Stop right there: “Most educated people are uncomfortable admitting that Shakespeare’s language often feels more medicinal than enlightening.”
This absurd claim (“medicinal”??) is just one of the hopelessly faulty assumptions in John H. McWhorter’s Wall Street Journal piece “A Facelift for Shakespeare”, which attempts to argue the case for “translating” all of Shakespeare’s plays into contemporary English — an initiative commissioned by the Oregon Shakespeare Festival — “because Shakespeare’s English is so far removed from the English of 2015 that it often interferes [sic] with our own comprehension.”
This is the level of argument McWhorter puts forward: “It is true that translated Shakespeare is no longer Shakespeare in the strictest [sic] sense.”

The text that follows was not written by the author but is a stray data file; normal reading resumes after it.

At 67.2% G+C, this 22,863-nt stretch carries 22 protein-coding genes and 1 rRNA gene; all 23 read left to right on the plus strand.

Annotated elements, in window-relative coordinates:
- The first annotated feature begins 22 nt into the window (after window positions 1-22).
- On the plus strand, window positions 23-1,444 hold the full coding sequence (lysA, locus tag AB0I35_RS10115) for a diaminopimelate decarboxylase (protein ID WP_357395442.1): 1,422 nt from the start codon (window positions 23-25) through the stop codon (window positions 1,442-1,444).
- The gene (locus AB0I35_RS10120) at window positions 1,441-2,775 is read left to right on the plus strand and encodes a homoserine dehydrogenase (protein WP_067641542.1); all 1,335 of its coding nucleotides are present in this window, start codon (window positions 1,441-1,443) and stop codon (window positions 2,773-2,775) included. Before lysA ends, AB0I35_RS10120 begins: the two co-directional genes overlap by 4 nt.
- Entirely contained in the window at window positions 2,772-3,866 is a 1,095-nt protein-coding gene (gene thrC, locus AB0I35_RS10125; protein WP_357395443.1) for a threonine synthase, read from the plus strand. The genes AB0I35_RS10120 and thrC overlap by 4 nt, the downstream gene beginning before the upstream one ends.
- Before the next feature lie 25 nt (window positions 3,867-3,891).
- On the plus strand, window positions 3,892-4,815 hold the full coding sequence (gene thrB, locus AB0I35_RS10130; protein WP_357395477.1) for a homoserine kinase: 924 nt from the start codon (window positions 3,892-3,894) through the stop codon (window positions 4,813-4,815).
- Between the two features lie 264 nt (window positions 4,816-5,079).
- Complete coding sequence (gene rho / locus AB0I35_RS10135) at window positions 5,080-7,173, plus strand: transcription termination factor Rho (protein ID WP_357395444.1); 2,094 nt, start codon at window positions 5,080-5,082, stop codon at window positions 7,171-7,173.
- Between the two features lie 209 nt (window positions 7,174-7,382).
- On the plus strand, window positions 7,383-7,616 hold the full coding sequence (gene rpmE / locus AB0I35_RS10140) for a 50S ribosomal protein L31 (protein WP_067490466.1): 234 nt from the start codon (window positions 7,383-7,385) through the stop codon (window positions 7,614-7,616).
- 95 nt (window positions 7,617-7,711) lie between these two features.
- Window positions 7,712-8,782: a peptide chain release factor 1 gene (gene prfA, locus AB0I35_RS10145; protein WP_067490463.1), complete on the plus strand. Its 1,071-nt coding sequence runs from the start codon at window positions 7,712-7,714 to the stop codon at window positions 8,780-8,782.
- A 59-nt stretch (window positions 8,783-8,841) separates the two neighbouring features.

Let’s not forget to rewrite those passages that make us “uncomfortable,” right? After all, they gave King Lear a happy ending back in the Restoration.
And why hesitate when it comes to the other arts? I guess Walter Murphy was way ahead of his time in 1976 when he translated Beethoven’s Fifth Symphony to “A Fifth of Beethoven,” making it safe and trigger-free for the disco era: